Using the Google API to Construct a Document Corpus

by Schuyler Erle

Recently, Peter Sergeant made an appeal to the Perl community for assistance in finding bugs in his Rich Text Format parser, better known as RTF::Tokenizer, which he hopes will be the centerpiece of a whole suite of Perl modules for manipulating RTF documents. As an incentive, Pete offered to donate $10 to the Perl Foundation for every major bug reported. Also, he announced separately that he was looking for examples of certain RTF features to exercise certain aspects of the tokenizer.

After learning about his project, I suggested to Peter that he might consider using a web spider to automatically locate and assemble a corpus of sample RTF documents that he could use to stress-test his toolkit, as bits of it get written. His unhesitating response was, to paraphrase, "Great idea! Can you help me out by writing it?"

So, of course, I agreed to do so, and my first thought was -- why write a spider to search the Web when Google's already indexed the thing for us? Google already supports a very nice filetype: parameter that allows you to specify the document format you want in your search results, so, to that, I just added +the, to request any RTF document with the word "the" in it -- i.e. most of them -- and voilá!

Naturally, doing this programmatically, and in such a way that adheres to their Terms of Use, necessitates using their amazing SOAP API. You need to first register with Google for a developer key in order to access the service, but all they want is your name and a verifiable e-mail address, so the whole process of registration took only a couple of minutes.

Next, following the directions and borrowing some sample code from Rael Dornfest's weblog entry on the subject, I was able to quickly hack together a script that asks Google for RTF documents containing common English words, and then fetches those documents off the Web, storing them to the local filesystem with a filename based on the MD5 hash of the document. This has the advantage of ensuring that each document has a unique filename in the directory (more or less), and gives us a way of figuring out whether or not we already have a given document in our corpus, if it turns out to be accessible via multiple URLs. Finally, the script builds a YAML index of where each file came from, for future reference. (Although this index could have been encoded in anything, including plain, whitespace-separated text.)

Anyway, the following script performed extraordinarily well, downloading 3,295 unique RTF documents from the Web in a little over three hours, for a total of over 425 MB of data. The process required 400 Google search queries to find these body of RTF documents -- which is well within the daily limit of 1,000 per user. Apparently, according to Peter, between 1 and 2% of the documents in the corpus turned out to not even be remotely valid RTF, for whatever that's worth. Also, the script could probably be optimized to perform this task an order of magnitude faster, but time was not of the essence for me, so I leave that as an exercise for the reader.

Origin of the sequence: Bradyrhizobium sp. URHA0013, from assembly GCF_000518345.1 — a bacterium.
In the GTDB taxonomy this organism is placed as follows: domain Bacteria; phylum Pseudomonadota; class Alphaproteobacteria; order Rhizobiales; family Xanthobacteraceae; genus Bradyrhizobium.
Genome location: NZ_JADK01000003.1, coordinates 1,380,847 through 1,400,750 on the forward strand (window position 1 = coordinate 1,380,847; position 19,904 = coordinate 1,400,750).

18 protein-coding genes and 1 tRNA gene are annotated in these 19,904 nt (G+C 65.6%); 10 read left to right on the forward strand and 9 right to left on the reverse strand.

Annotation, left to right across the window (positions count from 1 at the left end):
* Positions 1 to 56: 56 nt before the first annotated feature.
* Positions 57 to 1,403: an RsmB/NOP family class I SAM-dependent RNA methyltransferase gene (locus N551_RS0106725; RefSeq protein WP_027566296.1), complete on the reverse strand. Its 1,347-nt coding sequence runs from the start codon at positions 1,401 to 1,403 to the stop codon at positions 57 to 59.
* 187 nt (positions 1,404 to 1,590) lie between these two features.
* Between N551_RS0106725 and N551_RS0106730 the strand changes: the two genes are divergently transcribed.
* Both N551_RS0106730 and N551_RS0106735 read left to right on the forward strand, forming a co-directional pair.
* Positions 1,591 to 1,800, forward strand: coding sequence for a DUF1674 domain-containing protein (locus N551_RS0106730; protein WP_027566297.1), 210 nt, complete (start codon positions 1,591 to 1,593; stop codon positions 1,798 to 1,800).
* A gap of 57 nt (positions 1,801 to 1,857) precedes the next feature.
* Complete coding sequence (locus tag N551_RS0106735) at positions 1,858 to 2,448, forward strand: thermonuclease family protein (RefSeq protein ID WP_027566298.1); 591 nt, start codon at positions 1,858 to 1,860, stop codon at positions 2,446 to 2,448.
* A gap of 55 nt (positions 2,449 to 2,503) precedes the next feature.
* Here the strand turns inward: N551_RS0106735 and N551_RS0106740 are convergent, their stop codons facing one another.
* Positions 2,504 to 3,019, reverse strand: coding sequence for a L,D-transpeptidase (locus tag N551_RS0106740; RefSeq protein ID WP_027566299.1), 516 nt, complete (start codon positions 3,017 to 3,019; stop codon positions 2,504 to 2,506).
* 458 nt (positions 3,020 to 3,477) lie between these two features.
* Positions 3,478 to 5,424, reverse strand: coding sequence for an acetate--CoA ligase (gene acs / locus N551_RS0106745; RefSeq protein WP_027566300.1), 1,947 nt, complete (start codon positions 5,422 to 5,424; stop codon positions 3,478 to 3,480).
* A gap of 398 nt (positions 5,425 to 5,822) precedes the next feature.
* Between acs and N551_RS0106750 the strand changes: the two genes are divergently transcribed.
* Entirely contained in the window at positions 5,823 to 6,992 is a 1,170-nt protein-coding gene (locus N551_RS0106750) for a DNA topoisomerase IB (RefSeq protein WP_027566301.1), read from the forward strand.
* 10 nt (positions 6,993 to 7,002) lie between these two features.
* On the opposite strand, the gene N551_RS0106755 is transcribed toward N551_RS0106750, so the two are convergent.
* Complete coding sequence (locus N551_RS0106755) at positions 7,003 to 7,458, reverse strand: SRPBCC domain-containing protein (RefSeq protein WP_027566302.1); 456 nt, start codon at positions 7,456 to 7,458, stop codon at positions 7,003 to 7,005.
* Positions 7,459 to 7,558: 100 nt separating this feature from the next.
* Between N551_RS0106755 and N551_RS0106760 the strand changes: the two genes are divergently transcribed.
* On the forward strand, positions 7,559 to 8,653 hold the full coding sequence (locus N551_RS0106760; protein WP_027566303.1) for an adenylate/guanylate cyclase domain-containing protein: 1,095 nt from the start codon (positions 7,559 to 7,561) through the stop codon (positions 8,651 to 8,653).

The thing that I was amazed by, and the thing I want you to take away from this little tale, is the sheer elegance of the Google web services API. It was trivial to program against, and it just worked, the very first time.

The code from my script follows, or can be downloaded here, in case you're interested. Happy hacking!


#!/usr/bin/perl -w

use LWP::Simple;
use SOAP::Lite;
use Digest::MD5 qw( md5_hex );
use YAML qw( LoadFile DumpFile );
use IO::File;
use strict;

my $key = shift(@ARGV) or die "usage: $0 <google_key> [<catalog.yaml>]\n";
my $type = "rtf";
my @words = qw( the is of and );
my $cat_file = shift(@ARGV) || "catalog.yaml";
my ($catalog, $seen);

if (-r $cat_file) {
warn "* Loading catalog from $cat_file ...\n";
$catalog = LoadFile( $cat_file );
$seen->{$catalog->{$_}} = $_ for keys %$catalog;
} else {
warn "Can't load catalog from $cat_file. Creating a new one...\n";
$catalog = {};

my $start = 0; # $catalog->{START} || 0;
my $done = 0;
my $word;

$SIG{INT} = $SIG{HUP} = $SIG{TERM} = sub { $done++ };

warn "* Initiating Google search service...\n";
my $google = SOAP::Lite->service("");

until ($done) {
if (not $word or $start >= 1000) { # Google doesn't return results > 1000
$word = shift @words; $start = 0;
if ($word) {
warn "* Now using search term '$word'\n";
} else {
warn "* Run out of search terms! Done.\n";

warn "* Querying Google for results $start + ...\n";

# key, q, start, maxResults, filter, restrict, safeSearch,
# lr, ie, oe
my @params = ($key, "filetype:$type +$word", $start,
10, 0, '', 0, '', '', '');
my $result = $google->doGoogleSearch(@params);

for my $item (@{$result->{resultElements}}) {
last if $done; # someone hit the stop button

my $url = $item->{URL}; # make sure it's RTF
next unless $url =~ /\.$type$/o;

if ($seen->{$url}) { # already have it.
warn "= $url\n";

warn "+ $url\n";
my $data = get( $url );
unless ($data) {
warn "Can't load $url?\n";

my $md5 = md5_hex( $data );
$md5 = substr($md5, 0, 16); # leave somewhat manageable filenames
my $file = "$md5.$type";
if (-r "$file") { # Already have it.
warn "| $url = $file\n";

my $fh = IO::File->new(">$file");
unless ($fh) {
warn "Can't write to $file??\n";

warn " -> $file\n";
$catalog->{$md5} = $url;
$seen->{$url} = $md5;

warn "* Writing catalog...\n";
DumpFile( $cat_file, $catalog );

$start += 10 unless $done;

What kinds of novel uses have you found for Google's web services API? Can you recommend any improvements to this approach to document corpus building?


2003-04-17 22:06:34
You could also use "inurl:"...
...instead of searching for "the", since most RTF docs will end ".rtf". That is...

filetype:rtf inurl:rtf

Although either gets you more hits than you can probably use, the "inurl:" trick actually yields a larger Google hit total estimate.